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6. Dress Provocatively

This is 2018 and we live in a progressive, modern society. In the past, I would only have recommended women dress up.

Now I would recommend both sexes increase their sex appeal.

If you are truly committed, spend a few months before the exam getting into great shape and show up to the test naked or in a swimsuit.

Just kidding – let’s get on to the real list now!

 

1. Improve the Right Way (No Shortcuts)

What you shouldn’t be doing: studying IELTS for years on end, learning idioms to try to cheat the test, memorising your responses, or going to the test with no knowledge of how IELTS works. If you do those things, you will make a fool of yourself and the examiner will be laughing about you in the break!

Instead you should: spend time improving your English, learn natural English expressions like phrasal verbs, make sure that you practice a lot, learn about IELTS and watch some practice tests online to know exactly what to expect.

Otherwise, it’s like trying to play a sport without knowing any of the rules – it will be obvious you have no idea what you are doing no matter how good your clothes look!

 

2. Follow the Unwritten Rules of IELTS

IELTS is full of unwritten rules, just like real life!

Some real life unwritten rules include:

Wait until everyone gets out of the elevator before you get on.

Don’t stop to read your phone in the middle of the sidewalk.

Turn off your high beams if there are other cars.

Don’t pee right next to someone at a urinal.

Don’t text ‘k’ or ‘kk.’

Say ‘thanks’ to people who open the door for you.

Cover your mouth when you cough or sneeze.

Don’t speak too loudly into your phone.

 

The unwritten rules of IELTS are:

Don’t tell the examine your life story.

Don’t tell the examiner what score you need on the test.

Don’t ask what your score is at the end of test.

Don’t try to shake the examiner’s hand unless they offer first.

Don’t ask the IELTS examiner any questions.

When the examiner asks a short follow-up question at the end of part 2, give a short answer!

Don’t ask the examiner to explain whole questions, only words, in part 1.

Be as specific as possible in part 3 – don’t be general and don’t give personal examples.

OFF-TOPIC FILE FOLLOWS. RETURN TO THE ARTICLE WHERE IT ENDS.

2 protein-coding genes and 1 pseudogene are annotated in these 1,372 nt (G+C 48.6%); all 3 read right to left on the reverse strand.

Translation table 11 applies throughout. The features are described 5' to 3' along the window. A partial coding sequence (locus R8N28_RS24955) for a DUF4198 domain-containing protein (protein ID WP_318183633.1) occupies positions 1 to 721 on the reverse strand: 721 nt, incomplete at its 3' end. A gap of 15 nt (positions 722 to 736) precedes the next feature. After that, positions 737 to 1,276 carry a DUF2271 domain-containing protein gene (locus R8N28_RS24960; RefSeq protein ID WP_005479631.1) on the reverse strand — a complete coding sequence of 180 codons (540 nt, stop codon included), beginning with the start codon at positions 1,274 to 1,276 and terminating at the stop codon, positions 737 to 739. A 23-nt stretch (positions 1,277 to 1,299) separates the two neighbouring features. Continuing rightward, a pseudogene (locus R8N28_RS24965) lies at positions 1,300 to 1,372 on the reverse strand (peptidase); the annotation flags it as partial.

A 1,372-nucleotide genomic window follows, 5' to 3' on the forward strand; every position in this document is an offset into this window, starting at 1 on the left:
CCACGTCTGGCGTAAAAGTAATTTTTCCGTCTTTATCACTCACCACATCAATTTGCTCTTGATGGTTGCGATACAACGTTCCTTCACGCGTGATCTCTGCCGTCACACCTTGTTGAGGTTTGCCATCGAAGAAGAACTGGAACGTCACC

Don’t try to have a long conversation with the examiner after the test ends.

Don’t try to look at the questions the examiner is asking or what the examiner is writing down.

 

3. Clean Yourself

Most of you can just skip this one because you are not an overgrown man-child.

But you’d be surprised by the number of candidates who show up looking like they just climbed out of the nearest garbage bin.

It shouldn’t impact your score. It probably doesn’t.

But still…

It’s bad enough that the examiner probably looks like trash – clean yourself up a bit!

Please do at least the following to spare your examiner: take a shower, wear clothes that look clean, brush your teeth, have a breath mint or two (this is the most important step), don’t vigorously scratch any part of your body during the test or pick your nose (I’m not joking!).

 

4. Be Interesting

Examiners usually have to talk to the same country, asking the same questions, over and over.

Sometimes that can turn out like this:

Candidate 1: Talk about an invention that changed the world in a good way.

“I’d like to talk about the smartphone…”

Candidate 2: Talk about an invention that changed the world in a good way.

“I’d like to talk about the smartphone…”

Candidate 3: Talk about an invention that changed the world in a good way.

“I’d like to talk about the smartphone…”

By the end of the day the examiner is bored to death of the same boring, predictable answers and wishes Steve Jobs had never invented the smartphone!

Being interesting won’t help your score necessarily – it might not make a difference.

But if you have interesting, unconventional answers the examiner will listen more closely and have a much more positive impression of you.

It could even help bump up your score in some cases!

How do you do it if you are not normally an interesting person? Just give more concrete, specific examples.

Don’t speak very generally: I really like movies. When I go to the movies I can relax and have a good time. It’s a nice environment to be in after a long day working and I feel much better after I’ve seen a movie.

Do speak very specifically: I really like movies. Last week I went to see Deadpool 2 and it was really cool. I saw the original too but the sequel was better because the action scenes were better. There’s one part where Deadpool …

5. Be Humble

Nothing turns off examiners more than arrogance (besides body odor or bad breath).

Here are some of the things that you shouldn’t do:

Don’t be late – you might make the examiner wait!

Don’t talk about how rich you are – examiners are poor, lonely, lost souls filled with hatred for people who are more successful than themselves!

Don’t look annoyed or impatient with every question the examiner asks.

Be respectful, listen carefully and don’t be rude at any point.

IELTS tip - Be Humble!

IELTS tip – Be Humble!

 

Comment Below: What was our IELTS speaking test like? Mean or nice examiner?


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